# total pressure and pressure drop

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 July 14, 2015, 01:54 total pressure and pressure drop #1 New Member   Omar Sharief Join Date: Jun 2015 Posts: 7 Rep Power: 11 Hello every body I have narrow Vertical Rectangular channel, heated from both side. the flow direction is downward flow, normal flow velocity (1 m/s) at the inlet B.C and average static pressure at the outlet, the total length of the flow channel is 0.3 m so the static pressure at the outlet will be ( rho*g*h=2935 Pa). The first problem is regarding to the pressure and pressure drop, whereas the total pressure at the outlet is lower than the total pressure at the inlet, but in reality at the flow velocity (1 m/s) the total pressure at the outlet should be the higher than the inlet due to the static pressure term (gravity effect). I make the flow in downward direction but I couldn't find how to specify the gravity direction except by actuating the buoyancy option On, but even if I used this option, the result not changing.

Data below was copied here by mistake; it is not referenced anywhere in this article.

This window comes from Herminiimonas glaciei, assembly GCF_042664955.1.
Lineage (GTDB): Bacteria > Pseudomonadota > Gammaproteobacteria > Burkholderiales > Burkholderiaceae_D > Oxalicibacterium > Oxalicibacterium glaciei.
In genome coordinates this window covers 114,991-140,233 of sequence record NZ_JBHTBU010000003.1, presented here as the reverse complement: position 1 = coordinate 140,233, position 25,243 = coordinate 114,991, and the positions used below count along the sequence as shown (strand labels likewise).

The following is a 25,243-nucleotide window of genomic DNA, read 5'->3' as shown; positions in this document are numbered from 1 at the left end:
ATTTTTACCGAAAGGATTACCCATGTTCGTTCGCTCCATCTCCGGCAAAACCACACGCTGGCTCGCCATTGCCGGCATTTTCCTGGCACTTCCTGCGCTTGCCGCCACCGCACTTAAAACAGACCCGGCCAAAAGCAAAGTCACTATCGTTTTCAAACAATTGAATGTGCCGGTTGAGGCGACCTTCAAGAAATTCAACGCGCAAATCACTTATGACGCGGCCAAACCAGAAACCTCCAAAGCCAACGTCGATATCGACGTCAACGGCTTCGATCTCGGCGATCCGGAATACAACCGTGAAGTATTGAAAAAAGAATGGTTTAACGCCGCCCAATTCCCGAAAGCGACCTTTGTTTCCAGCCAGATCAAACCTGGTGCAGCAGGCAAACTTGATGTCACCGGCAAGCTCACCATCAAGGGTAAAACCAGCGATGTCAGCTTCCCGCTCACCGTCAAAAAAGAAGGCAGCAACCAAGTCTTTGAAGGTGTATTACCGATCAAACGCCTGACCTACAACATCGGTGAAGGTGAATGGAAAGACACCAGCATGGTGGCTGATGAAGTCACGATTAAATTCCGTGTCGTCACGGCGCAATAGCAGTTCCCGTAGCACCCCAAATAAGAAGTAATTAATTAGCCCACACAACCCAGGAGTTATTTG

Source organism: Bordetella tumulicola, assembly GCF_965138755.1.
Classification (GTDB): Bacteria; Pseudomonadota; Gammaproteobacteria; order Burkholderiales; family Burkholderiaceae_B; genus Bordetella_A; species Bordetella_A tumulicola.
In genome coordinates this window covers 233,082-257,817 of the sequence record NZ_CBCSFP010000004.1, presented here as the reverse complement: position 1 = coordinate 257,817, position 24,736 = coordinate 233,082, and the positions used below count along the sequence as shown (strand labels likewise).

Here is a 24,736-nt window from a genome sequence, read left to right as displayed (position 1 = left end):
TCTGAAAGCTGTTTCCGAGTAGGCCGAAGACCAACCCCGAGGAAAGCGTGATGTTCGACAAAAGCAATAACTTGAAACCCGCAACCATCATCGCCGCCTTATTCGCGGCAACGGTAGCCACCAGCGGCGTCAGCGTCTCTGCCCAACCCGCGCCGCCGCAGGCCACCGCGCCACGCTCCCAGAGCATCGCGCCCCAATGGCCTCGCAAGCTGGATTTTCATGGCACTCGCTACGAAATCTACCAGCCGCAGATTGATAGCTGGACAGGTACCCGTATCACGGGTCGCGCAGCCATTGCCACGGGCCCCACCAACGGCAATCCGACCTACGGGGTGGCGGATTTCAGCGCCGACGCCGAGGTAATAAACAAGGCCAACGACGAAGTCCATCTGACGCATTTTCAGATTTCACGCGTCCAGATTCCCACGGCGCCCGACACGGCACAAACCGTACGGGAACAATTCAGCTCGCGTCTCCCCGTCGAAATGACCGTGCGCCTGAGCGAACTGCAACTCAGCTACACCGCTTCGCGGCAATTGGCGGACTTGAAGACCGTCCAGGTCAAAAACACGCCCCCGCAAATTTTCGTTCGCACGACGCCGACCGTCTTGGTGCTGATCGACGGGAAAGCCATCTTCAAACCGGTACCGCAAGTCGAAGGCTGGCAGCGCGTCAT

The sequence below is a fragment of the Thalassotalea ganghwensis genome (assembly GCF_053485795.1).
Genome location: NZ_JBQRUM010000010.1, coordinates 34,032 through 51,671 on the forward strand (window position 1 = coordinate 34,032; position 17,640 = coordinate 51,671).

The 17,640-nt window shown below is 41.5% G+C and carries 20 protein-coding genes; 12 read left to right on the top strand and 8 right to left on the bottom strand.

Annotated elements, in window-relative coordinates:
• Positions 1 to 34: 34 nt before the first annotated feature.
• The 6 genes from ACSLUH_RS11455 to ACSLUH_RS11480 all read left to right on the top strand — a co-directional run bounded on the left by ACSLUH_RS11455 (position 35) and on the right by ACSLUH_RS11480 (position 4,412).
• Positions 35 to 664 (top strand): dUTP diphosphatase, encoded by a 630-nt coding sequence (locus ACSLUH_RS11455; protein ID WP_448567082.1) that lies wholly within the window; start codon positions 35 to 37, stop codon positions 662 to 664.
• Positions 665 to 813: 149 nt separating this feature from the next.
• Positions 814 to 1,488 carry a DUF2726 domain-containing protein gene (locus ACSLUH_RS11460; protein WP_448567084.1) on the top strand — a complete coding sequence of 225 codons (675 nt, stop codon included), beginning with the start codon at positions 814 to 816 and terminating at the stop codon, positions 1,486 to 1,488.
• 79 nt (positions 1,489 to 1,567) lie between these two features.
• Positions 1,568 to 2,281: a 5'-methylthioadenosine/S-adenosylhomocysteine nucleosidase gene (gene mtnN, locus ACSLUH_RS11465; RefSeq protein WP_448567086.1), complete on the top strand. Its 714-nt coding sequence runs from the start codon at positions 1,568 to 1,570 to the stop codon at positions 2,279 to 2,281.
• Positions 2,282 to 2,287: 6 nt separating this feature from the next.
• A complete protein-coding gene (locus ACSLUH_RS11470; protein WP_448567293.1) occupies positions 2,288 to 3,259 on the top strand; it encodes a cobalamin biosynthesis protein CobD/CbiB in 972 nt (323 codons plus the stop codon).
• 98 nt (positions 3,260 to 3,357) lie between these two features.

July 14, 2015, 02:58 #2 Super Moderator   Glenn Horrocks Join Date: Mar 2009 Location: Sydney, Australia Posts: 17,789 Rep Power: 143 Don't forget that CFX uses pressure with the hydrostatic component removed when gravity is defined. See the documentation for more details on this. Look at Absolute Pressure if you want to see pressure with the hydrostatic component included. Gravity is coupled to buoyancy. Why would you want to turn gravity on but not have buoyancy?

 July 14, 2015, 03:07 #3 New Member   Omar Sharief Join Date: Jun 2015 Posts: 7 Rep Power: 11 Thank you soo much But how can I define the flow direction (Upward flow or downward flow) without the gravity. and how can I see the absolute pressure. In the CFX-post, I can found Pressure and Total Pressure as a variable

 July 14, 2015, 03:23 #4 Super Moderator   Glenn Horrocks Join Date: Mar 2009 Location: Sydney, Australia Posts: 17,789 Rep Power: 143 The flow direction is set by your boundary conditions and your simulation set up obviously. The whole point of CFD is that the solver tells you which direction the flow goes. Look under the puzzlingly labelled "..." button to see the additional available variables.

 July 14, 2015, 03:28 #5 New Member   Omar Sharief Join Date: Jun 2015 Posts: 7 Rep Power: 11 Thaaaank you so much I'm always looking in those additional variables but in fact it's my first time to find the absolute pressure. So could you please tell me what is the difference between the (Pressure, Total Pressure, and Absolut Pressure) in the CFX. And regarding to the other question which I asked about the wall boiling model I already posted that

 July 14, 2015, 08:13 #6 Super Moderator   Glenn Horrocks Join Date: Mar 2009 Location: Sydney, Australia Posts: 17,789 Rep Power: 143